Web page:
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    Interacting oscillations in neural control of breathing: modeling and qualitative analysis.

    J Comput Neurosci 2011 Jun 7;30(3):607-32. Epub 2010 Oct 7.
    Department of Mathematics, University of Pittsburgh, 301 Thackeray Hall, Pittsburgh, PA 15260, USA.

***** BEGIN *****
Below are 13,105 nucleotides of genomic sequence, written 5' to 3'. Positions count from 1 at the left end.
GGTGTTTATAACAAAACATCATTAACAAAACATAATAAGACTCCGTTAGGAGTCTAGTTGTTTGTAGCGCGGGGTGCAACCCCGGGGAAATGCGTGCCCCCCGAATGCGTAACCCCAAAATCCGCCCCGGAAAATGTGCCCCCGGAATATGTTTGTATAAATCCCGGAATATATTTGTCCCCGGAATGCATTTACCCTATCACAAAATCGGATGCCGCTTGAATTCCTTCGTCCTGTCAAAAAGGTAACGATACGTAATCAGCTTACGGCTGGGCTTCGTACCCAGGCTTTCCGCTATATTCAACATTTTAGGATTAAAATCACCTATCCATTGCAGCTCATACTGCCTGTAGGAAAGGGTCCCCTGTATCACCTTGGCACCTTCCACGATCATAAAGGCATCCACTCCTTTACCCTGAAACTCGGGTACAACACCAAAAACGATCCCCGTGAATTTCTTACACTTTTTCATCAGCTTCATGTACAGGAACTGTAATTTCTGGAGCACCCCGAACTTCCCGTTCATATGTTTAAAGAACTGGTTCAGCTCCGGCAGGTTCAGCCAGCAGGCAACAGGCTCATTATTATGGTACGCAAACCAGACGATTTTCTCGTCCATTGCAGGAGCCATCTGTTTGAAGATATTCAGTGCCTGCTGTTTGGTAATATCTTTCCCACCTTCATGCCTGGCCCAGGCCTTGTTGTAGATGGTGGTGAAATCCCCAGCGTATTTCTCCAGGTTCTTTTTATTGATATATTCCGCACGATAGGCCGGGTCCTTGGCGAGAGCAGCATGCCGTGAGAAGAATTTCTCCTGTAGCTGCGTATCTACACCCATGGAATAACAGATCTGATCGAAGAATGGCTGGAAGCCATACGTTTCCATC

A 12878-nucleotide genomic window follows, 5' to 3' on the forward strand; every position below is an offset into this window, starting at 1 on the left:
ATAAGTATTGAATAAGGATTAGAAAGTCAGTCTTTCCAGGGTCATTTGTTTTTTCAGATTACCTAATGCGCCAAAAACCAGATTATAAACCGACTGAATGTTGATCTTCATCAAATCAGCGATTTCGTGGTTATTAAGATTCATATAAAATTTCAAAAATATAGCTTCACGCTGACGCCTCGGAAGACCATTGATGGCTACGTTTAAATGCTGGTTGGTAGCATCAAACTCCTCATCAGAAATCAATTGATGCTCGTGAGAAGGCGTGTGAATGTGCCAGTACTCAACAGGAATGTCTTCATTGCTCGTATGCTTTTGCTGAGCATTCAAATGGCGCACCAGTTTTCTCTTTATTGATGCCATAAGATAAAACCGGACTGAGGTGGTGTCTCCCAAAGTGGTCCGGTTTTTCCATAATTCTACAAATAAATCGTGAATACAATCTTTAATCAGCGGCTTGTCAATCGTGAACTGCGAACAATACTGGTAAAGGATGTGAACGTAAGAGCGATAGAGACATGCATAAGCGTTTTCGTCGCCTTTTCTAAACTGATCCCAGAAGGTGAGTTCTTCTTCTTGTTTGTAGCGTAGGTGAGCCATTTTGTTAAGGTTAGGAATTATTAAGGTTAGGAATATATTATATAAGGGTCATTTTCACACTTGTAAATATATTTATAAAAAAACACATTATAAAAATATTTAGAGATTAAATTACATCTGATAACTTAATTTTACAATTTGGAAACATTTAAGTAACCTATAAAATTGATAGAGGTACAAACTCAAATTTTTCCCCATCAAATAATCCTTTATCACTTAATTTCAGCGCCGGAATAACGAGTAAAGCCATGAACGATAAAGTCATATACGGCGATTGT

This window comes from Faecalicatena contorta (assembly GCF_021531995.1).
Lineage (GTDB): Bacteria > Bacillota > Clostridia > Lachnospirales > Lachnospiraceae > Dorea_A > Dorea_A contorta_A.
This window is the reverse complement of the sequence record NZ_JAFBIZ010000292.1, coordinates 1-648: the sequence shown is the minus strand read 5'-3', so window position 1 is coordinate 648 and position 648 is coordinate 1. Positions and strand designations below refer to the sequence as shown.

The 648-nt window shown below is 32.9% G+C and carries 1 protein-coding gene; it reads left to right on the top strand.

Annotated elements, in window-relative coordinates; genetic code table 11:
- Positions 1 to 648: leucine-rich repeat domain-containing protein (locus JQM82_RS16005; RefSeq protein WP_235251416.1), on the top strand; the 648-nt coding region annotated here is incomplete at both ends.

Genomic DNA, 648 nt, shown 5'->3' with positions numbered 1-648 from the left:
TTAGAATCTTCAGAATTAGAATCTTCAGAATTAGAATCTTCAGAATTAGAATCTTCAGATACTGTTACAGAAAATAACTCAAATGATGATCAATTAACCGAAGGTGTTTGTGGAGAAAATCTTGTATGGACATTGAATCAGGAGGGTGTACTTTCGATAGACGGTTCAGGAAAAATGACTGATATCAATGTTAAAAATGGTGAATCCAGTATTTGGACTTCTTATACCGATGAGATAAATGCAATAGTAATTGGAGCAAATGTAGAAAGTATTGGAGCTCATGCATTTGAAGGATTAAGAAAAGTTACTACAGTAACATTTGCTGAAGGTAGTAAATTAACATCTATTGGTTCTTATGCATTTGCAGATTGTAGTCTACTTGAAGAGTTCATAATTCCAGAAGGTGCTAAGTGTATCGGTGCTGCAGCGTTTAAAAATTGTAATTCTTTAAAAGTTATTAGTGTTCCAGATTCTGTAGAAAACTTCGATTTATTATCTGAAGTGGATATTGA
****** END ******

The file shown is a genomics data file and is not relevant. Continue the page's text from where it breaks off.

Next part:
In mammalian respiration, late-expiratory (late-E, or pre-inspiratory) oscillations emerge in abdominal motor output with increasing metabolic demands (e.g., during hypercapnia, hypoxia, etc.). These oscillations originate in the retrotrapezoid nucleus/parafacial respiratory group (RTN/pFRG) and couple with the respiratory oscillations generated by the interacting neural populations of the Bötzinger (BötC) and pre-Bötzinger (pre-BötC) complexes, representing the kernel of the respiratory central pattern generator. Recently, we analyzed experimental data on the generation of late-E oscillations and proposed a large-scale computational model that simulates the possible interactions between the BötC/pre-BötC and RTN/pFRG oscillations under different conditions. Here we describe a reduced model that maintains the essential features and architecture of the large-scale model, but relies on simplified activity-based descriptions of neural populations. This simplification allowed us to use methods of dynamical systems theory, such as fast-slow decomposition, bifurcation analysis, and phase plane analysis, to elucidate the mechanisms and dynamics of synchronization between the RTN/pFRG and BötC/pre-BötC oscillations. Three physiologically relevant behaviors have been analyzed: emergence and quantal acceleration of late-E oscillations during hypercapnia, transformation of the late-E activity into a biphasic-E activity during hypercapnic hypoxia, and quantal slowing of BötC/pre-BötC oscillations with the reduction of pre-BötC excitability. Each behavior is elicited by gradual changes in excitatory drives or other model parameters, reflecting specific changes in metabolic and/or physiological conditions. Our results provide important theoretical insights into interactions between RTN/pFRG and BötC/pre-BötC oscillations and the role of these interactions in the control of breathing under different metabolic conditions.
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